South Carolina Department of Archives and History
National Register Properties in South Carolina

Good Hope Baptist Church, Richland County (U.S. Hwy. 378, Eastover vicinity)
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Facade Left Oblique Right Elevation Interior

Good Hope Baptist Church, located in the Sandhills of Richland County, is significant architecturally as one of the few remaining antebellum churches in lower Richland County. This frame, temple-form Greek Revival building, which retains its original slave gallery, began as a branch of Congaree Baptist Church, located eight miles to the south. It was reportedly constructed in 1857 by John McLauchlin, an active member of the Congaree church. At the 1857 meeting of the association, Congaree Church reported being “engaged in erecting a new house of worship,” and by the 1858 meeting, “had built a new church for convenience of distant poor and other members at their summer seat.” A two-story frame addition to the north dates from 1950 and repeats the materials and proportions of the original building. Situated on land given by James H. Seay, owner of Laurelwood, located a few hundred yards from the church, it was not organized as a separate church until 1866. While an independent body, Good Hope maintained close ties with Congaree Baptist, as they shared a minister, Charles Augustus Stiles, for many years, holding services on alternating Sundays. Good Hope Baptist Church remains active to the present time. The property also contains a cemetery where many of the church’s former members are buried. Listed in the National Register March 27, 1986.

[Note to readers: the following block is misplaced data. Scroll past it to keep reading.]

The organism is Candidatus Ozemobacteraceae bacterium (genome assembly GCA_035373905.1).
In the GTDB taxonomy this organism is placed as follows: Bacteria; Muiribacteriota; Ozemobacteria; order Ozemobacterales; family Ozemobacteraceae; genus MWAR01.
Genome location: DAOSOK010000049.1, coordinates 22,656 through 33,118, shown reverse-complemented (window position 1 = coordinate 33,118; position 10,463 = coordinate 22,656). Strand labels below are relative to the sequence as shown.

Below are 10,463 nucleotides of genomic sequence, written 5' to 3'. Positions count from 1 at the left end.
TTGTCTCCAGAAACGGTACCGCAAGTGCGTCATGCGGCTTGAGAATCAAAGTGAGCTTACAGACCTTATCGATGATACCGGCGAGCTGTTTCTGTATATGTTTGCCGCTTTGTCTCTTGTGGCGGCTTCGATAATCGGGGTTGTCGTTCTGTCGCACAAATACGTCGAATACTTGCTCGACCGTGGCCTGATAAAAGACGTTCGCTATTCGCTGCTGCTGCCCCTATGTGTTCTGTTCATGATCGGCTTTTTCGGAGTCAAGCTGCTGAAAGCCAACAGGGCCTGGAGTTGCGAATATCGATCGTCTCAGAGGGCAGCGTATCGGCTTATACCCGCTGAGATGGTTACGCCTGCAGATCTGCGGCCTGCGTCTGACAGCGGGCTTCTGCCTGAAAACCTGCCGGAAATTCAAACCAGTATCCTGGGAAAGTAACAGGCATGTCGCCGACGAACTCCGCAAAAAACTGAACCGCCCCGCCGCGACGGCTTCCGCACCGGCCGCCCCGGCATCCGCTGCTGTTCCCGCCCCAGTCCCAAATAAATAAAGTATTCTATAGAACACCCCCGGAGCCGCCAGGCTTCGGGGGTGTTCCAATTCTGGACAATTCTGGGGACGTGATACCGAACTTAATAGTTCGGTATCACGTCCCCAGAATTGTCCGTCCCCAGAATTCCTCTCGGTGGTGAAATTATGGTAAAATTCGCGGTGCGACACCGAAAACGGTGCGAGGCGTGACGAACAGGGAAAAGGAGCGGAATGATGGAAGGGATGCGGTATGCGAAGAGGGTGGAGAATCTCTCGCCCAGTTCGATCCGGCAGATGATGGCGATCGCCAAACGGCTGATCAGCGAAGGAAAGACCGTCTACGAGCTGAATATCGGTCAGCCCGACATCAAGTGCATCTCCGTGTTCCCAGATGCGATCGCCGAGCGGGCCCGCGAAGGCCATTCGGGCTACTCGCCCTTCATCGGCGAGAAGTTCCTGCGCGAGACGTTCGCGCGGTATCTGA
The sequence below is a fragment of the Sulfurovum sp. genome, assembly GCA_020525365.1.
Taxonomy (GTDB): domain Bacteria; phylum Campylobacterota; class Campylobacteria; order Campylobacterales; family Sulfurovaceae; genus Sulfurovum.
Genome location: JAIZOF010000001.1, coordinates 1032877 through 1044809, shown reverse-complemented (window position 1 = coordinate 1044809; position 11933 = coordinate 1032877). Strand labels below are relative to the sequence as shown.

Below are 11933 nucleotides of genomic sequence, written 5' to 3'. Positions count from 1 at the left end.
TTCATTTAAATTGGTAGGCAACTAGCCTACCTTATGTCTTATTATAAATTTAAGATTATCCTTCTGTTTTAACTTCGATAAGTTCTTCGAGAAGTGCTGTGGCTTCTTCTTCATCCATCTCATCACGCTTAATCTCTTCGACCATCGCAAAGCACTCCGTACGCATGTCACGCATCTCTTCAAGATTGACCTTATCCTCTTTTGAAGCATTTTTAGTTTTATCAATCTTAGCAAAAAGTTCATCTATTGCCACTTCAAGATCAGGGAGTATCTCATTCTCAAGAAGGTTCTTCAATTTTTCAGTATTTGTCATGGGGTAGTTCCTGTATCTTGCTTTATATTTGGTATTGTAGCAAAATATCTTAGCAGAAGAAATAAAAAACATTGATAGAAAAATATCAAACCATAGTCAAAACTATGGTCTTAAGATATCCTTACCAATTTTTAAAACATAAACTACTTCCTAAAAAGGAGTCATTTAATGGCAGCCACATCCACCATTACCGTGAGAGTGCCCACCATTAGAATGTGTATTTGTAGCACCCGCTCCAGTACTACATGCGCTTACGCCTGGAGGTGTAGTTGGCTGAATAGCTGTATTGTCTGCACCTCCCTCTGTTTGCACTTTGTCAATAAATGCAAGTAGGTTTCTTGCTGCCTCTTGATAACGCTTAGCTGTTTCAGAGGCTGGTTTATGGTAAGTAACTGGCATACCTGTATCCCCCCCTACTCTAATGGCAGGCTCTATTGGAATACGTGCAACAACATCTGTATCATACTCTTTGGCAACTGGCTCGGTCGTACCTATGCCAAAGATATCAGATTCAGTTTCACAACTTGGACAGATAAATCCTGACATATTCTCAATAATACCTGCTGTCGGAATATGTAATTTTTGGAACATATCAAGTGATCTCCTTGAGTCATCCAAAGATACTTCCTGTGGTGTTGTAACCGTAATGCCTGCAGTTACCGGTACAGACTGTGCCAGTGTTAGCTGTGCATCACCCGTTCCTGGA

View the complete text of the nomination form for this National Register property. In addition, the Historic Resources of Lower Richland County, ca. 1795-ca. 1935 includes historical background information for this and other related National Register properties.

Most National Register properties are privately owned and are not open to the public. The privacy of owners should be respected. Not all properties retain the same integrity as when originally documented and listed in the National Register due to changes and modifications over time.

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